utopia essay - Suman Mahmood ENGL 191 A An Ideal Utopia In its rawest form a utopian society is ideal Utopias promote education equality and peace while

utopia essay - Suman Mahmood ENGL 191 A An Ideal Utopia In...

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Suman Mahmood February 12, 2017ENGL 191 AAn Ideal UtopiaIn its rawest form, a utopian society is ideal. Utopias promote education, equality, and peace; while simultaneously ending war, hatred, and discrimination. Although utopias might promote listlessness from its too perfect nature, there is no doubt that one would choose a ‘boring’ utopia over an exciting, yet unsatisfactory lifestyle any day. Nonetheless, Arthur C. Clarke’s utopia in Childhood’s Endis an example of a perfect concept, that was poorly implemented. Although the Overlords created an ideal society, they were aware from the start that the human race was destined to be destroyed; thus making their efforts contradictory. While a utopia seems pure in theory, nothing that impeccable comes without consequences, in this case that consequence being boredom. However, the pros of the utopia outweigh the cons, which makes it difficult to believe that something as easily remedied as boredom could have been the only objection the people had to the utopia. It is known that every great empire ultimately fails; hence the utopian society was of no surprise. Nonetheless, when analyzing why the human race was eliminated, it became clear that it was not the utopia itself that failed. Rather, it was the strange phenomena that began infecting the children that destroyed the human race. The interesting thing is that Karellan points out that prior to the Overlord’s invasion, the human race was already on the verge of destroying itself with a powerful telepathic force that he compared to a cancer1. 1 Arthur C. Clarke, Childhood’s End (New York: Ballantine, 1953), 182. Hereafter cited by page number.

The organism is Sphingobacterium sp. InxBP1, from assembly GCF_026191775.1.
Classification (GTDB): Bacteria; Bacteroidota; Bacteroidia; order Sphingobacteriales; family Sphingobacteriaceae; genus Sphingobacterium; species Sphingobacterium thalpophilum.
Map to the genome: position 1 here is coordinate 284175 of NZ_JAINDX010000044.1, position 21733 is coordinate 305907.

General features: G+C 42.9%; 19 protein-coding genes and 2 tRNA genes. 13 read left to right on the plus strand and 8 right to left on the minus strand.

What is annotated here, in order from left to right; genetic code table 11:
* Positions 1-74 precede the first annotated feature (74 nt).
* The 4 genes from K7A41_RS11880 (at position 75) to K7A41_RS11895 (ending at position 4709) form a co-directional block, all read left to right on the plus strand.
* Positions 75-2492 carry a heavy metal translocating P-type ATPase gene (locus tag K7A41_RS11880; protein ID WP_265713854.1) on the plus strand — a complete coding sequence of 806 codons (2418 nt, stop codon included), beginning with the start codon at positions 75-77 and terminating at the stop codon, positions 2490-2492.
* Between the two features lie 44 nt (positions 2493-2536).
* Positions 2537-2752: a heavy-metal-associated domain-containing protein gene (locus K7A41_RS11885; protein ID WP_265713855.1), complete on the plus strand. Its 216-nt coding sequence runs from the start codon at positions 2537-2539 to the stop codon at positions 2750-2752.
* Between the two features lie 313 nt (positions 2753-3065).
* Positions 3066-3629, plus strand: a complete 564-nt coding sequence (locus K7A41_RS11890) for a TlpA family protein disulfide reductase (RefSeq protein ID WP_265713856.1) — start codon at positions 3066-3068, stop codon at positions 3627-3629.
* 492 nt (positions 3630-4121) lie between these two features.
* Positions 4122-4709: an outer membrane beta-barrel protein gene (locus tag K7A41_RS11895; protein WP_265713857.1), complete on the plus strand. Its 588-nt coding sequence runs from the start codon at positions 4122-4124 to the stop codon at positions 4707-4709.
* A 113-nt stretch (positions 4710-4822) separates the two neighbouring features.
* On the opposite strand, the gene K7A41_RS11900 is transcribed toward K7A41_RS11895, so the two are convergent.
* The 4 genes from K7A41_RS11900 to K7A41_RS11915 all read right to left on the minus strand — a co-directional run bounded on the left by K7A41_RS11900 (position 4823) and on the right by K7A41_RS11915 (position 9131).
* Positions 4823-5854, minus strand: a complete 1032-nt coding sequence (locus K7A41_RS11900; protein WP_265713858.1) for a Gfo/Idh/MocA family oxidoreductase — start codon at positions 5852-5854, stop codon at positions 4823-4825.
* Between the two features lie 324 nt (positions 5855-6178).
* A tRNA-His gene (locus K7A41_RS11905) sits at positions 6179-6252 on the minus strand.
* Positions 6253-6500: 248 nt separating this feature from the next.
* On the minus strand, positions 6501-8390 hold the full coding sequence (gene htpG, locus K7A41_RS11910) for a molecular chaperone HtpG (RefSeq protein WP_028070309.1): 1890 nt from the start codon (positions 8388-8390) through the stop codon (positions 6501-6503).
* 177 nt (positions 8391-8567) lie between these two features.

However, the utopia when seen on its own never wreaked have. Rather it was described as:“Ignorance, disease, poverty, and fear has virtually ceased to exist. Memory of war was fading into the past as a nightmare vanished with the dawn; soon it would lie outside the experience of all living men” (71)The humans were finally seeing a world beyond their wildest dreams: long gone are the days of racism, hatred, and evil. Rather, humans are intellectual, living relaxed lives, and seeing each other as equals; which was a near impossible concept in the 1950s.

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